Trick question: How much would Obama have to win by to get the G.O.P. to work with him?

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Barack Obama. (www.whitehouse.gov)
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Blake Zeff

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The polls are looking good for Barack Obama: he's in a strong position to win a second term, and he might even win big.

If he does, the question of whether he has been given a "mandate" will arise.

And the answer, as far as his ability to compel the Republican opposition in Washington to work with him during a second term, will be: no.

The voters will have chosen Obama over Mitt Romney, no small feat in these economic conditions. But the victory won't change the fact that there are serious limits to what Obama can actually accomplish after the election, regardless of the size of his victory.

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For one thing, as strong as Obama's prospects may look right now, it's just as likely that the Republican Party will maintain strong control of the House of Representatives. This is the same House, recall, that blocked key efforts of the president's first term like pay equity for women, limits on student loan rates and campaign finance disclosure. What would be different this time around?

If the president were to win a second term, "the fever would break," Joe Biden and assorted Obama aides have said, and the Republican Party would realize it needs to change its approach.

But this overlooks the fact that the Republican House caucus remains "severely conservative," to borrow Romney's words, and is dominated by religious, anti-government white southern males. Getting them to suddenly reassess their ideological and political thinking would require more than Mitt Romney—hardly a charter member of their club—losing an election. If Obama wins, a good chunk of the party will in fact conclude that Romney, like McCain before him, lost because he wasn't conservative enough.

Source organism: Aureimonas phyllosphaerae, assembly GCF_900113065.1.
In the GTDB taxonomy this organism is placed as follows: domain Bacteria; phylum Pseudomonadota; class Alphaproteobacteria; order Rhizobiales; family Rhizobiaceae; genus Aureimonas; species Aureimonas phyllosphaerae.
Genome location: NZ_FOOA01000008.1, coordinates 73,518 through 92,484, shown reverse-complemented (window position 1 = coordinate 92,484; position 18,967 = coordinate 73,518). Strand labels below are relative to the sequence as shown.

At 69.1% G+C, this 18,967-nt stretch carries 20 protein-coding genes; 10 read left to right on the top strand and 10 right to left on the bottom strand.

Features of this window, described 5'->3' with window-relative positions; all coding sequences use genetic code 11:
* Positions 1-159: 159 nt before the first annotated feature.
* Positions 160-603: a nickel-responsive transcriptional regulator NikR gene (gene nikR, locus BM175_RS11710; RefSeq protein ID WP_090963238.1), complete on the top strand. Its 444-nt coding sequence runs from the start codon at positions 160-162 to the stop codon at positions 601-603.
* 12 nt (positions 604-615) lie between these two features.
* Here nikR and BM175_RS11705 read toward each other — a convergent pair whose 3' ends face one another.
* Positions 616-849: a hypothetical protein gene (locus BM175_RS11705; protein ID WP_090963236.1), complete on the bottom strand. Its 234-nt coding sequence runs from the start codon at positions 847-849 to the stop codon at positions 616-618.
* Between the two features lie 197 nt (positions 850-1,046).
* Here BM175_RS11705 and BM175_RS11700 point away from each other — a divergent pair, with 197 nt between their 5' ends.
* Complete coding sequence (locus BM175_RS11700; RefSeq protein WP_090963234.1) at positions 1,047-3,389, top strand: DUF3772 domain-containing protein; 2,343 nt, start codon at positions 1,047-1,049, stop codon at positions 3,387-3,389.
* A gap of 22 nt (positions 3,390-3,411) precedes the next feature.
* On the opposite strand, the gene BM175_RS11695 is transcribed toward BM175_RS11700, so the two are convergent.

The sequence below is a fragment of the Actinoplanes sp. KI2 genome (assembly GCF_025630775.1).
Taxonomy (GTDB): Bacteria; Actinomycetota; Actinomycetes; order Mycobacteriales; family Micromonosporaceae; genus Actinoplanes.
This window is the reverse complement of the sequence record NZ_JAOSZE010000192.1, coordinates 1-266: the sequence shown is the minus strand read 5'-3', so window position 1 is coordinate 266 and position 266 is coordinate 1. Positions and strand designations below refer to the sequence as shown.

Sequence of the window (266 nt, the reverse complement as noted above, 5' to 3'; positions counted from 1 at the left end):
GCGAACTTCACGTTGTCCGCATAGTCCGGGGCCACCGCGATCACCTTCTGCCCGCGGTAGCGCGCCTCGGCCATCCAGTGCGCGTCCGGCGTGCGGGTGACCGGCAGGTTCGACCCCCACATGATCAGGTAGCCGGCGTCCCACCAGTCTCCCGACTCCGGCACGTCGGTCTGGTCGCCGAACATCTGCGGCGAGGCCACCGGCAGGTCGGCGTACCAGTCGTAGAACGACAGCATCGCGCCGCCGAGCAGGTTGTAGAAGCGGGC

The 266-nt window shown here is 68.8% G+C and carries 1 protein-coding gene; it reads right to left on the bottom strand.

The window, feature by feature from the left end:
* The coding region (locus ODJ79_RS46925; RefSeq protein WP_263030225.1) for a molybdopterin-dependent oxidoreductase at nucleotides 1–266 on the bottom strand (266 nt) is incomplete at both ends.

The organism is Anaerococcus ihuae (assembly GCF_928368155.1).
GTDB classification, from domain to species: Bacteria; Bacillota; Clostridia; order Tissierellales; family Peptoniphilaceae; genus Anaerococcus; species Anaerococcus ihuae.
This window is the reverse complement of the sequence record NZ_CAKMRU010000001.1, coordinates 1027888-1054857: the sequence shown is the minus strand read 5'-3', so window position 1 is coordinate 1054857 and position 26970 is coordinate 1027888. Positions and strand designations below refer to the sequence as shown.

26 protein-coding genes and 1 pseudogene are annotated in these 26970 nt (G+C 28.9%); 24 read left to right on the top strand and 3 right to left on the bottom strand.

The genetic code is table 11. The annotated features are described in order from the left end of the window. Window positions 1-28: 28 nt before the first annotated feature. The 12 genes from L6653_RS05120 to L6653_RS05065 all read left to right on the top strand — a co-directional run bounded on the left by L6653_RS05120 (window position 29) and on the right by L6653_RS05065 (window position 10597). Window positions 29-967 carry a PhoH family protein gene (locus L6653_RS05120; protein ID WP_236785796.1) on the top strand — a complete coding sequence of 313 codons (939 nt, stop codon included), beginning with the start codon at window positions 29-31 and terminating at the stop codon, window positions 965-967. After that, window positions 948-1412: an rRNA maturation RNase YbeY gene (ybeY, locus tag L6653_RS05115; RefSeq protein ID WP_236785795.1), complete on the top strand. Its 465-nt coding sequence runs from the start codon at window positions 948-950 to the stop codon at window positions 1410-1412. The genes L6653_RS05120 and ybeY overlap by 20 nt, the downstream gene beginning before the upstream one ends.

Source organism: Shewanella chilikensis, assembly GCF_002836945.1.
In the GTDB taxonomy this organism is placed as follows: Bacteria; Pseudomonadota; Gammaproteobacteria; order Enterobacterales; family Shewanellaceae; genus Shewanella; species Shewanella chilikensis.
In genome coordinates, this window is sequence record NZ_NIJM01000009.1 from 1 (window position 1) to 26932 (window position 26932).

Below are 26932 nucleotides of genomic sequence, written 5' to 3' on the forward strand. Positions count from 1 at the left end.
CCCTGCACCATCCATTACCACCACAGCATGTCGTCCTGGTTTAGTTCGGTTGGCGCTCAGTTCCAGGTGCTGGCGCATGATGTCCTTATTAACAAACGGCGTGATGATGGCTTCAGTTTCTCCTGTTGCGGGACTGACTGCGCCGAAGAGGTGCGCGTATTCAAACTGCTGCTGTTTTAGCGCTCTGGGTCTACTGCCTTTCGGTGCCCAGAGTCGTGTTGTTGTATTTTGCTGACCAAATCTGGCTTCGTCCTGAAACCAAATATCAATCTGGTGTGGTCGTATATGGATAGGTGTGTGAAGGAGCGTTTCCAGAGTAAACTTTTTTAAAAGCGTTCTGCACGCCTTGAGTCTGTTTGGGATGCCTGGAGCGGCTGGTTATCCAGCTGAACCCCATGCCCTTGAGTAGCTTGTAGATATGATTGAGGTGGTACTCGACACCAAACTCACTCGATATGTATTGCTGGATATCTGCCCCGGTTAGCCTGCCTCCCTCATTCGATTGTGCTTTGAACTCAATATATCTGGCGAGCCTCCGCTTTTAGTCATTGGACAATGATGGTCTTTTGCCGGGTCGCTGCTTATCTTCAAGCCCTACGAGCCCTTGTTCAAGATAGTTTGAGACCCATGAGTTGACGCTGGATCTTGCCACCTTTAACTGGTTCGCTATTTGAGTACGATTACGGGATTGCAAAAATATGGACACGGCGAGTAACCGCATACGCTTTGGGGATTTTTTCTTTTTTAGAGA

Biden's "fever" theory also ignores the fact that if the House Republican caucus were itself reelected, its members would claim the very same sort of mandate as the president would. Just as the voters had returned Obama to the White House, they'd say, the voters had returned the G.O.P. leadership to the House to check his agenda.

There's another impediment to the idea of an Obama mandate: The president will have trouble claiming that he was returned to office to enact specific policy initiatives, since he did not explicitly run on any, really. Sure, he released a policy book outlining a wish list of measures. And yes, he proposed a jobs bill that contained popular items. But this was not a campaign built around a specific agenda so much as "who do you trust"- type values arguments.

The last president who attempted to use political capital to kickstart a second-term agenda that he did not specifically outline during the campaign was George W. Bush. After squeezing by on national security and "steady leader" arguments in 2004, Bush told the country he had a mandate and was ready to use it on privatizing Social Security. Those efforts not only failed, but set the policy effort back years (a propositon that would be tested by a Romney-Ryan victory).

Obama soared to office four years ago with 365 electoral college votes, coming off of two historically tight races before it. Almost immediately afterward, the Republican Party, as now documented in Michael Grunwald's book The New New Deal, consciously decided to oppose the new president on every initiative he championed. The effort to obstruct Obama's agenda, roil up partisan tensions and muddy his popularity worked. In the 2010 midterm elections, Obama's party was obliterated, losing 63 seats in the House.

What lesson do you suppose the Republicans took from that?

Blake Zeff is a former presidential campaign aide to Barack Obama and Hillary Clinton and a former aide to Chuck Schumer and Eric Schneiderman.